Norman Gardens Primary Gets $39m Facelift


KINGSTON — Following $39 million of repairs, an upgraded Norman Gardens Primary and Junior High school in East Kingston was officially handed back at a ceremony on Thursday (November 3).

The school, which has a student roll of 682 and 37 teachers, suffered severe damage from hurricanes Gilbert (1988), Ivan (2004), Dean (2007) and most recently Tropical Storm Gustav (2008), to its roof and other infrastructure causing grave inconvenience, especially during rainfall.

Completed eight weeks ahead of schedule, the upgrading fell under JSIF’s Tropical Storm Gustav Recovery Grant, funded by the European Union (EU) and administered by the World Bank, and involving rehabilitation of 10 schools and two health centres, including the Glen Vincent Health Centre, which was also handed over on Thursday

Undertaken at a cost of $39 million, the works included rehabilitation of the roof and ceiling; construction of a guidance counsel block; electrical works; repairs to windows and doors; drainage improvement; repairs to bathrooms and associated plumbing works.

Other works entailed painting of the school; provision of school equipment, a stove and a refrigerator; rehabilitation of green areas; construction of solid waste disposal bins; and rehabilitation of the multipurpose court. The project also involved capacity building in disaster reduction and maintenance training, which will assist in improving resilience to natural disasters.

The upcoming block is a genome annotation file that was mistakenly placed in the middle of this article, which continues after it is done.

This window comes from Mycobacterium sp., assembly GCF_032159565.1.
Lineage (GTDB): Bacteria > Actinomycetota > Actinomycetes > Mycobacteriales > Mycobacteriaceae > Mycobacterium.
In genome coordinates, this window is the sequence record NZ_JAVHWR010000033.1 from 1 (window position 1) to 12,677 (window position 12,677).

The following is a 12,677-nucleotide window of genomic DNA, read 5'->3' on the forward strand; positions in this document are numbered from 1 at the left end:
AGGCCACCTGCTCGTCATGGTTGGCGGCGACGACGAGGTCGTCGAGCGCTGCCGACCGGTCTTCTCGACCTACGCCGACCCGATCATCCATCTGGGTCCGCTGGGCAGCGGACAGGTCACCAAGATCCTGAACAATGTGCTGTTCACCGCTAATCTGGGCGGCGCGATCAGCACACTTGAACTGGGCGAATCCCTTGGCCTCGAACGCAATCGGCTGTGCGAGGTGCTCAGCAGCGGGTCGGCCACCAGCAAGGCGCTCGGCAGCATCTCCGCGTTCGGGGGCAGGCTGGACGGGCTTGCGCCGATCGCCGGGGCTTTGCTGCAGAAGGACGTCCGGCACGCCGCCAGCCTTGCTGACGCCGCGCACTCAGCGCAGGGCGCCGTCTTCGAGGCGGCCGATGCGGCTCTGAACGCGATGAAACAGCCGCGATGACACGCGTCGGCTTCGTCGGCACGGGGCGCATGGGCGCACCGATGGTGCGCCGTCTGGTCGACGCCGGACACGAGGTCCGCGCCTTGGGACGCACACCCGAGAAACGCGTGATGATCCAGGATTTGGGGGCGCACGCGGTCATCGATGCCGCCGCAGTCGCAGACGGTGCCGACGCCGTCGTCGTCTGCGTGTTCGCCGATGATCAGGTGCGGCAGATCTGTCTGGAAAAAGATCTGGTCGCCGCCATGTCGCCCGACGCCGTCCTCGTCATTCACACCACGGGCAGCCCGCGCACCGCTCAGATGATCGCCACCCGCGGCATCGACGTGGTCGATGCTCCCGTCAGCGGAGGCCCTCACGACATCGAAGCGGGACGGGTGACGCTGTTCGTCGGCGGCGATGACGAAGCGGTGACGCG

Managing Director of JSIF, Scarlette Gillings, said that the project, a critical part of the Government’s programme to provide infrastructural development to communities considered underserved, will benefit the students and teachers, as well as residents who seek shelter there during emergencies.

“This investment in education at the school is intended to create new conditions under which the school, and indeed the entire community, can thrive,” she said, adding that to date, roughly two thirds of JSIF’s investments have gone into education.

"We feel, if you are going to be called a poverty reduction programme, this is where you must invest, in education,” she said.

Outgoing Head of the EU Delegation in Jamaica, Ambassador Marco Mazzocchi Alemanni, said he was particularly keen on assisting communities significantly affected by crime.

"This is why I pushed for the Tropical Gustav project to take place in volatile communities, such as this one,” he said.

In welcoming the intervention, the school’s Principal, Winston Pratt, said the project has transformed the plant, and has “raised the self esteem of the Norman Gardens family to its highest point in a long time”.

"We will do our best to transform the teaching/learning process (as well),” he added.

Board Chairman, Leroy Gayle, was also appreciative of the work done, noting that the project represented the single largest investment in the school since its inception.

Member of Parliament for East Kingston and Port Royal, Phillip Paulwell, Regional Director, Ministry of Education, Elaine Roulston, Jamaica Labour Party (JLP) Caretaker for East Kingston and Port Royal, Peter Sangster, Councillor for the Norman Gardens Division, Angella Brown-Burke and World Bank Country Representative, Giorgio Valentini, also brought greetings.

General Manager of Grace Kennedy Limited, Robert Walker, a past student of the school, was the guest speaker.

There will be a six months defect period, to allow for the resolution of any problems that may have been encountered during the course of the project.

 

By Alecia Smith-Edwards, JIS Reporter

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